Pietersen takes crisis in stride to raise his standing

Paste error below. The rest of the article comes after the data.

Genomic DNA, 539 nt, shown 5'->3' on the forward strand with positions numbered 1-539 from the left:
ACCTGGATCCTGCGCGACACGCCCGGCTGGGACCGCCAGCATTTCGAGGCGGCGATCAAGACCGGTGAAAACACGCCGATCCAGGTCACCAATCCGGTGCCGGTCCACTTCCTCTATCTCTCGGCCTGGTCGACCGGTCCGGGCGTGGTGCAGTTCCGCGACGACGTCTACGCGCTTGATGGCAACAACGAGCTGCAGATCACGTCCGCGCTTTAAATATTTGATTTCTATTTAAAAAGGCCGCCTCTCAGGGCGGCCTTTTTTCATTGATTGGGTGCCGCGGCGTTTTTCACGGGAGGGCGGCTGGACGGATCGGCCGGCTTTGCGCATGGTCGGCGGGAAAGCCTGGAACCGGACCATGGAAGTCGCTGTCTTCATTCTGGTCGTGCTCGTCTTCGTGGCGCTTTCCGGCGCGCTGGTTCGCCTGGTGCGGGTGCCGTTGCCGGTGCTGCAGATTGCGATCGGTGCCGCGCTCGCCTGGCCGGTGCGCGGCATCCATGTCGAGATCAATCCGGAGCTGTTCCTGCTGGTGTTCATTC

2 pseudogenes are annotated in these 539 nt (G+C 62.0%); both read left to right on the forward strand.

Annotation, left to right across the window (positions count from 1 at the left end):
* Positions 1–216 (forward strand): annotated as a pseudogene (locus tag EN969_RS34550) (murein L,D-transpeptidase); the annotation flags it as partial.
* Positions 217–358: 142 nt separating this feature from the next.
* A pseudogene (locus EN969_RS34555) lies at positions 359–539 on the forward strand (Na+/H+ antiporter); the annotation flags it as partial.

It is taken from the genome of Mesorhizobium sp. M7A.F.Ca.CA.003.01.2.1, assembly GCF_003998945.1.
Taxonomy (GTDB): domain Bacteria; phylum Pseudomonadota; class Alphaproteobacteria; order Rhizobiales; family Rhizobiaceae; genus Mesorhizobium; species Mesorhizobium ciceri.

first_imgSportblog Share on Messenger Facebook Twitter Facebook Share England cricket team Reply | Pick Share on Facebook recommendations Report newest When Kevin Pietersen admitted this week to sleepless nights as he wrestled with the demands of leading England back to India, it was enough to bring a slight wince of concern. One captain of recent vintage, Andrew Flintoff, has already suffered rapid overload because of the demands of captaining England. It does not bear thinking about that Pietersen might go the same way.What prevents too much concern is that Pietersen is a fearful embellisher, a man who naturally delights in the power of theatrical exaggeration. So admiration for a team-mate is expressed in terms of love and affection, a half-decent display is fantastic. We can conclude therefore that Pietersen’s sleepless nights are actually just a bit of tossing and turning. England should quietly check it out all the same, because anything else would be a reason to protect him before it is too late. A fortnight off before Christmas, however, is not an option.Almost without comment, he is well on the way to becoming the most powerful England captain for a generation. Michael Vaughan and Nasser Hussain were tough cookies, but they were answerable to Duncan Fletcher, the coach. Pietersen makes no such concessions to Peter Moores. He talks of “my team” and he won the argument for a less intensive training regime than in New Zealand last winter. And, in a major political crisis, while Pietersen has held counsel, Moores has remained in the background.England’s start under Pietersen was perfection: he made a hundred in his first game as captain against South Africa at The Oval, but from the outset the most noticeable aspect was how enthusiastically England responded to his leadership. He then led England to an overwhelming success in the one-day series. King Kev clearly had what it takes. Share on Twitter | Pick 0 1 Facebook Chinmay Twitter Share on Twitter Sign in or create your Guardian account to recommend a comment Share on Facebook Share There is something of the cocky kid-brother about Pieterson. Convinced he can do anything and talented enough to pull off most of it. That was fine as a cricketer and as a person, but as a captain his ability to learn, notice, adapt and exploit will be what defines success or failure, as it is with every other captain.This is where I’m… not worried… but… sceptical? He just doesn’t seem one for plans B and C. I’m sure he can cope with the demands of captaincy but can he plan, plot and scheme?If Fletcher were still coach, Pieterson’s cheerful camarderie would be a good foil. But Moores seems to think he’s a disciplinarian, which leads me to ask…Who is England’s strategist? Email (optional) Share on Twitter India cricket team Share Share on Twitter Share Share on LinkedIn Pieterson would have been a great captain in Football (you could say he is England’s cricket equivalent of Stevie G)Yeah, Stevie G but obnoxious. Personally, I don’t like Kevin Pietersen – he’s crass, up himself, and it still occasionally confuses me when I see a lot of refernce to KP, which is also my initials – but he’s doing a bloody good job. 0 1 Share via Email | Pick Facebook Report Report 0 1 Report Reply Show 25 First published on Wed 10 Dec 2008 19.01 EST oldest Report Report England’s captain Kevin Pietersen is surrounded by security at Chennai airport Photograph: INDRANIL MUKHERJEE/AFP/Getty Images Reply Share on Facebook 1 Twitter Share on Facebook Reply Twitter Share on Twitter Cameldancer Reply blogposts | Pick Reply 11 Dec 2008 20:43 Share on Facebook Finelegs – agreed, I think Pieterson can improve the performance of the England team by eliciting a more whole-hearted effort from the players. However, that will only help us beat the likes of the Windies and Kiwis. To beat India, Australia, SA and Sri Lanka something more will be required.Pity then that our next three series are India – WI – Australia. (Are Sri Lanka still coming early next summer?) weiguin FineLegs Facebook AndyinBrum I think David has it spot on here. I’m not a big fan of KP as a person and some of his platitudes and all-round campness make me wince. (on the other hand, the unrehearsed nature of his comments is a refreshing change to Moores’ polished nothingness).Personal views aside though, his performance so far has been decisive and impressive.In my view, KP is a fine example of how much the on-field nous of a captain is overstated in comparison to the chord he strikes in the dressing room. That is why I don’t share Cameldancer’s fears.Learn, notice, adapt, exploit… all skills have been shown by the previous incumbent, Vaughan, but brought us a largely uninspiring period since he returned from injury.What England need is not someone who can judge when to bring in a backward short leg or some part time off breaks. It’s someone who can fire up the like of Harmison, Prior, Cook, Bell and get them performing. Our problems generally surround the collective failure of the batting unit – that’s got nothing to do with the tactical acumen of the skipper and everything to do with imposing the right mentality on the team. zephirine | Pick 11 Dec 2008 23:53 BillyMills: or it might mean “despite the fact that you’d have thought the $20m prize would have made them get off their arses and put some effort into a paltry 40 overs” . 100 Reply | Pick | Pick Twitter Report Share Wed 10 Dec 2008 19.01 EST Reply 0 1 Comments 29 Share Share on Facebook 0 1 unthreaded weiguin Report Share 0 1 November 1 England are beaten in the final of the Stanford Series, despite the $20m prizeWhat an interesting use of the word “despite”. What on earth is this supposed to mean; that the size of the pot should have meant that it was England’s by right? Facebook 11 Dec 2008 23:36 cricfan: your comments are just insulting and worthy of no response. the one minute’s silence was a mess. why do you have to turn this into some nationalistic points scoring? if you are going to do it, do it properly, with a certain ceremony and dignity and clear announcements.mikedaniels: yes i remain totally happy to say that nasser hussain and michael vaughan were both “answerable” to duncan fletcher in many aspects of their work and i am sure they would agree. eacxh had their onw areas of responsibility — i did not suggest that they operated under duncan’s shadow. that does not deny your accurate point that they had a successful symbiotic relationship. the two are not exclusive. perhaps answerable is not the ideal word, but they would both agree that ultimately duncan fletcher, as the coach, was in charge.. In the case of KP it is striking how that balance has shifted..weiguin: perhaps you have misinterpreted! the liberal sentiments they happen to offend include mine. it was a neutral sentence. i’m delighted your liberal sentiments are offended so best not be guilty about it and read criticism were none is made. i would rather eat my own children than write for the Daily Mail. at least you are slagging me off from a sound political perspective ho hum. i dunno: you spend 15 years writing vaguely left wing stuff (as far as that is possible in sportswriting) and one double-meaning sentence and you are accused of being a Mail sympathiser. Facebook Reply Share on Facebook Cricket Reply Twitter Topics 11 Dec 2008 22:55 Share on Twitter weiguin | Pick | Pick Share on Twitter expanded BillyMills Shares00 MikeDaniels Reply 11 Dec 2008 17:33 11 Dec 2008 17:54 Twitter Reply Twitter Share 12 Dec 2008 2:55 Threads collapsed Reply Report Reply View more comments Chinmay Share on Facebook Share Twitter 0 1 Share on Facebook Facebook Report Facebook 0 1 | Pick Share on Facebook England in India 2008-09 David Hopps – Are you really suggesting that Nasser Hussain and Michael Vaughan were “answerable to” Duncan Fletcher? The catalyst for England’s revival from 1999 onwards was the partnership between Hussain and Fletcher, backed by the ECB introducing Central Contracts. Hussain was the man in charge of the team. Fletcher was, certainly initially, unsure of how he would be accepted in the dressing room as he had no experience in Test Cricket. He introduced a number of things into the organisation of the Team support structure and brought his vast playing and coaching experience to the table to act, as he has said he thinks the coach should act, as a consultant to the team and the captain.Hussain was key in introducing into the team the desire and commitment to improve both physically and technically and Fletcher was able to support him in that. Vaughan came into that environment and continued the work until his unfortunate and untimely injury.Nasser Hussain was by far the strongest captain in terms of being able to determine the path of the England team of the past generation.To suggest that Hussain and Vaughan operated in the shadow of Duncan Fletcher is nonsense. They built good working relationships with a talented coach who was able to help them realise their desires for the team. Of course Fletcher would have an input into that but to suggest that Fletcher was the prime mover is to imply that Hussain and Vaughan were subservient to Fletcher and their inputs were minor compared to Fletcher’s.I suggest you would get short shrift from both Hussain and Vaughan if you wanted to put your theory to them.And, as far as I am aware, the Coach does not appoint the captain, therefore he is not “answerable” to the Coach. Hussain was also in post before Fletcher was appointed. Share on Twitter Share Share 11 Dec 2008 23:16 Facebook Chinmay, I know, I meant it’s an old question because it was asked about Vaughan and Hussain too, and people have been saying it ever since KP got the job. Should have put ‘a player’s game’, it would have been clearer.I see you don’t count ODIs as matches:) 0 1 Share on Facebook Report Share on Facebook 11 Dec 2008 18:13 50 11 Dec 2008 10:36 Share on Twitter oh grow up crikfan.A minutes silence should be just that, a minute of silence, with the fans told its going to happen so that they can pay their respects. Not just wonder why the hell the players are all stood around looking slightly gormless (or more gormless than usual in regards to Prior).Yes I’m grumpy, yes I’ve got a cold and yes I’ve not had much sleep and yes I think you’re a liverpool fan because you appear to be trying to find something/anything to take offence at, whether there is anything there or not. Share on Facebook All JimmyMightFixIt comments (29)Sign in or create your Guardian account to join the discussion. Share on Facebook Share on Facebook Since you’re here… zephirine Share via Email Twitter In considerable heat and luxury on the island of AntiguaThe well-paid English cricketers confronted the West Indians whose earnings were more meagreA large prize of twenty million dollars was on offerFrom a Texan person with a taste for publicity and a seemingly bottomless cofferBut far from buying pink Ferraris and having lots of expensive funEngland got thrashed like a redheaded stepchild and hung out to dry in the Caribbean sun.Sorry Billy, the best I could do:) Apologies Mr Hopps, off-topic a bit. Facebook | Pick Share on Twitter 0 1 Twitter Reason (optional) Report Loading comments… Trouble loading? 11 Dec 2008 19:16 Share on Twitter So that’s Ms K.P.Hieroglyph, then? A very fine name.I think the Kipper has done well over the recent crisis, but I’d expect him to – as David Hopps points out he has a somewhat theatrical personality and won’t be fazed by dramatic situations. I want to see how he gets on when England has a run of dull, drab losses and everyone in the media and blogosphere starts carping and snarking at him. It would have happened already without the events in Mumbai. How well can he take that kind of criticism, without getting paranoid and/or making daft decisions to try and make something happen? But he may be fine, he’s had plenty of criticism in his life after all.Today’s showing raises the old question about the captaincy affecting his game, too. 11 Dec 2008 19:18 Report Facebook Facebook Share on Twitter Report Facebook Report 11 Dec 2008 16:59 Share on Twitter 0 1 11 Dec 2008 23:07 Reply 11 Dec 2008 18:33 Share on Twitter Report Share on Twitter Report | Pick Facebook 0 1 His decision to walk out on South Africa in protest at racial quotas, rather than fight for his rights in a problematic post-apartheid environment, will always offend liberal sentiments, but he puts his unexpected toughness down to precisely that experienceOk, so criticising someone who jumped ship the moment the nation tried to implement racial fairness after a period of Apartheid is namby pamby Liberalism gone mad. How many of the South Africans clogging up the bars, and sporting institutions of this country would be here were institutional racism still in place in South AfricaIdiotic sentiments, awful article.I wish nothing but ill on this dark period of English cricket and cannot wait for Kevin to throw his adopted country under the bus the moment its interests conflict with his own (IPL!!)David, please naff off back to the Daily Mail. Reuse this content,View all comments > Report The keenest cricketing tacticians remain unimpressed with Pietersen’s nous. He tends to captain by committee, as slow over-rates show, and some of his bowling changes in the India one-day series lacked logic.In the praise of KP, David Hopps can write only 3 lines. imagining or dreaming the criticism (of England team or media) has never been easy.David Hopps:if you really, really interested in writing about something other than cricket or India tour, you have been advised lots of options earlier by many.No wonder, you are best pointing out the bad side of opposition, you are worst when it comes to view the other way. I have yet to read any imagination in criticism of England losing 5-0 of the level the criticism or tarnishing of other trivial things which only English journalist find out easily. So are you saying you are from the very gentleman side of the world of journalism?Such shoddy writing, and saying something in OBOs behind curtains: “That has to be the most badly-run minute’s silence for a long time. The players trooped out and there was no announcement of any sort. Most of us on the other side of the ground caught onto what was happening when it was virtually over. Indian organisation, or lack of it, at its worst. If you are going to do it, do it properly.”Either you are really out of mind or you really are yearning to get back home. To say-if you are going to do it, do it properly-considering the situation in which players are playing cricket, is very disgraceful towards the people who lost lives. Very disgraceful. Share 0 1 Share on Facebook | Pick zephirine 11 Dec 2008 22:33 Twitter Reply 0 1 0 1 Today’s showing raises the old question about the captaincy affecting his game, too.”Old question”? For heaven’s sake, this is his second match as captain, and he hit a century in his first! Please select Personal abuse Off topic Legal issue Trolling Hate speech Offensive/Threatening language Copyright Spam Other Twitter 2 Share on Twitter 0 1 | Pick England in India 2008-09 Read more Twitter Share Share Pieterson would have been a great captain in Football (you could say he is England’s cricket equivalent of Stevie G), but I have doubts about him as a captain in cricket, which requires tactical nous in addition to inspiration and leadership. Sportblog Share Fair point, zeph, fair point. Maybe we should write them a $20m ode? Share on Facebook 0 1 Twitter | Pick Report 11 Dec 2008 17:36 Share on Twitter Share on Facebook Share on Twitter Share on Twitter Share Twitter David Hopps Facebook 0 1 | Pick Share on Pinterest Almost unnoticed, KP is fast becoming the most powerful England captain for a generation | Pick Facebook Twitter Order by oldest David, Thanks for agreeing that “answerable” was not the best word to use. The relationships between Hussain/Vaughan and Fletcher were, as you say, symbiotic. Your comment seemed to be implying an employer/employee relationship which did not exist then and does not exist now with Pietersen/Moores. I feel you are damning with faint praise the efforts of Hussain and Vaughan as captains. I don’t necessarily think they will agree with you that they thought DF was in charge of the team. If you get the chance to ask them, please let me know what they say.Many coaches/commentators are of the opinion, as is Duncan Fletcher, that the man in charge of the Team is the captain. The Coach facilitates the work/role of the Captain. Pietersen is, quite rightly, moulding the Team and the team’s modus operandi to achieve the goals that he wishes the team to achieve. That’s not to say that the coach and other team management won’t influence Pietersen’s thinking, but the team is Pietersen’s, not Moores’. I hope that they will be supported in their work, not lampooned if results don’t go their way, as progress will, inevitably, be uneven. 0 1 Share on Twitter Share on Twitter MikeDaniels Facebook Report davidhopps Facebook Reply Facebook Report 0 1 25 Facebook Share on Twitter Twitter Share 0 1 BillyMills Reply Share on Facebook Kevin Pietersen | Pick Reply Share Facebook Share Twitter | Pick 11 Dec 2008 21:28 And as for doing well in a crisis.Come onThere is but 1 reason Pietersen, Flintoff and Harmison (who hilariously came out of 1 day retirement to watch Priors missus get felt up in Antigua) are back in the sub-continent: the moolah on offer from the IPL. If this is not the case, and if the England team are actually showing solidarity with the people of India, then i look forward to seeing the itinerary of Englands upcoming tour to Pakistan. Even the sceptics were impressed, confining themselves to the sage reminder that the real test of Pietersen would be when the defeats started. The implication was that it would only take a couple of losses before he had a fearful tantrum and caught a fast plane to nowhere.It can safely be said that such a test has now been passed. Pietersen has had to contend with England losing the one-day series in India 5-0, and seemingly heading inexorably for a whitewash before the last two matches were cancelled, and then the fallout of the attack on Mumbai. To date he has survived everything with near-impeccable judgment. He has behaved in a manner of which few suspected he was capable: he listened, he assessed, he made a rational response.His decision to walk out on South Africa in protest at racial quotas, rather than fight for his rights in a problematic post-apartheid environment, will always offend liberal sentiments, but he puts his unexpected toughness down to precisely that experience.”It’s been tough,” he said yesterday, ahead of today’s first Test at the MA Chidambaram Stadium. “I don’t mind when the going gets tough because it is more satisfying when you do well.”There is no doubt that Pietersen has an actor’s appreciation of “performance”. He connects with the crowd, and he also understands the image-creating moment. That is not to accuse him of dishonesty, merely to recognise that he knows how to connect. While Flintoff marched out of – and then back into – India with grim expression, a sportsman in unfamiliar territory, Pietersen’s instincts were faultless. He left with a seriousness appropriate to a tragic situation, but when he returned to Chennai he gave a thumbs-up signal to the crowd from the team bus. He might not have known, but it was the same thumbs-up gesture given by Indian commandos when they had cleared the Taj Mahal hotel of the last of the terrorists. Without as much as a single word, it quietly signalled defiance.Pietersen has also liberated England’s players. They might still be losing more than we would like, but their spirit has been strikingly good. Even Flintoff, who was never a soulmate, now speaks fondly of the relaxed atmosphere. Vaughan encouraged England to express themselves, but Pietersen’s very persona gives them permission to do just that. He liberates them from their anxieties.The keenest cricketing tacticians remain unimpressed with Pietersen’s nous. He tends to captain by committee, as slow over-rates show, and some of his bowling changes in the India one-day series lacked logic.Pietersen has assessed the nature of India with remarkable skill. When he and Mahendra Singh Dhoni, his home counterpart, appeared together for promotional pictures yesterday, in a room far too small and disorganised for the occasion, the Indian media turned the occasion into a scrum that sent England’s security man white with shock. In the middle of it all, Pietersen looked amused, bemused, unflustered and unfailingly polite. He knows there are some things in India that you can never tame. He has been just the man for a crisis. Who would ever have expected that?Highs and lowsJune 26 Named stand-in captain of one-day side after Paul Collingwood is banned for three matchesJune 28 Defeat by New Zealand in first match as captain seals a 3-1 series defeatJuly 10 Makes a century in his first Test against South AfricaAugust 4 Appointed Test captain after Michael Vaughan resignsAugust 11 England win their first Test under Pietersen, who scores a first-innings centuryNovember 1 England are beaten in the final of the Stanford Series, despite the $20m prizeNovember 26 India complete 5-0 series whitewash in one-dayersDecember 7 England decide to return to India for two-match Test series Facebook weiguin | Pick Report Twitter Share hieroglyph Sign up to the Spin – our weekly cricket round-up Share 0 1 collapsed Share on Facebook Share on Facebook Share on Facebook Reply 11 Dec 2008 20:38 Share on Facebook Share on Twitter Reply Close report comment form BillyMills 2 Reply | Pick Twitter Cameldancer Report crikfan … we have a small favour to ask. The Guardian will engage with the most critical issues of our time – from the escalating climate catastrophe to widespread inequality to the influence of big tech on our lives. At a time when factual information is a necessity, we believe that each of us, around the world, deserves access to accurate reporting with integrity at its heart.More people are reading and supporting The Guardian’s independent, investigative journalism than ever before. And unlike many news organisations, we have chosen an approach that allows us to keep our journalism accessible to all, regardless of where they live or what they can afford. But we need your ongoing support to keep working as we do.Our editorial independence means we set our own agenda and voice our own opinions. Guardian journalism is free from commercial and political bias and not influenced by billionaire owners or shareholders. This means we can give a voice to those less heard, explore where others turn away, and rigorously challenge those in power.We need your support to keep delivering quality journalism, to maintain our openness and to protect our precious independence. Every reader contribution, big or small, is so valuable. Support The Guardian from as little as $1 – and it only takes a minute. Thank you. 11 Dec 2008 12:45 Share on Twitter Reply 11 Dec 2008 19:58 0 1 Share 11 Dec 2008 23:42 Well played Andrew Strauss. Good to see. Doubtless there will be a queue of knockers on here later to tell us how it was the worst thing that could have happened, but what more could we ask of the man? Share Share on Twitter 1 Share on Facebook | Pick Share on Twitter Twitter 11 Dec 2008 19:23 11 Dec 2008 10:48 zephirine Twitter Pietersen takes crisis in stride to raise his standing | Pick Reply And there is nothing unexpected about his toughness, he has proved that decency will not stand in his way when there are bucks to be made.I say again this tour is continuing because of the IPL and the England players didnt get the 500k from Stanford.Priors’ wife did get…. Twitter Support The Guardian Share on Facebook Share on Facebook 11 Dec 2008 9:48 Report Facebook Chinmay Share I see you don’t count ODIs as matches:)I don’t think ODIs outside the WC actually count that much. It’s a bit like track and field event. Or a swimming event. You train hard for precisely one thing — the Olympic gold. Everything else is sort of immaterial. I really don’t care how many Kitply cups or Idea cups or Airtel Trophies India really wins after about a week after it is won. May be this is so because India play a lot of ODI cricket, so much that it becomes hard to remember exactly how many tournaments we participated in.Of course, there are a few iconic trophies in ODI cricket, like the triangular series in Australia (which has now been scrapped) or the Asia cup held now and then, or the almost farcical Champions Trophy, but then, again, I’d swap them all for a test series win against Australia.Perhaps the only ODI series I really watched with sustained interest was the one held in Sarjah, but that’s now gone too.The bottom line is, ODI isn’t actual cricket because, it’s not what you are going to measure a player with after his retirement. Share 0 1 can the next person who disagrees with David Hopps, or indeed any other writer on the site, PLEASE STOP using the words ‘awful’ / ‘shoddy’ / ‘poor’ etc. journalism as criticism.as an article, it scans well, so whatever you think about the sentiment is your subjective opinion, rather than objective lexical analysis. it winds me up no end.crikfan – your unnecessary reference to the dead of the Mumbai terror attacks is more of a slur than anything David could write. if the last couple of weeks have taught us nothing else, they’ve taught us that bickering over the internecine power struggles of world cricket is fairly inconsequential in the scheme of things. so as the previous responder advised you, grow up, you’re pathetic. David, I unreservedly apologise.I do however stand behind the sentiment that KP has not had anywhere near enough flak over his departure from S Africa.It says a lot about the psyche of the man that he feels having a sub chav 3 lions tattoo carved on his arm dispels all questions as to his motivation in coming to England Shame about his batting this innings. What annoys me about journalists is this constant rush to judgement. The fact is that we still know almost nothing about KP as a captain. Come back and write about it in 2 years time, if he’s still in the job. And’ please do not quote the players’ statements; who in their right mind is going to slag off their captain? | Pick Report Share on WhatsApp Facebook 0 1 Sorry there was an error. Please try again later. If the problem persists, please contact Userhelp Reply Cameldancer | Pick Twitter Share on Facebook Report Share on Twitterlast_img read more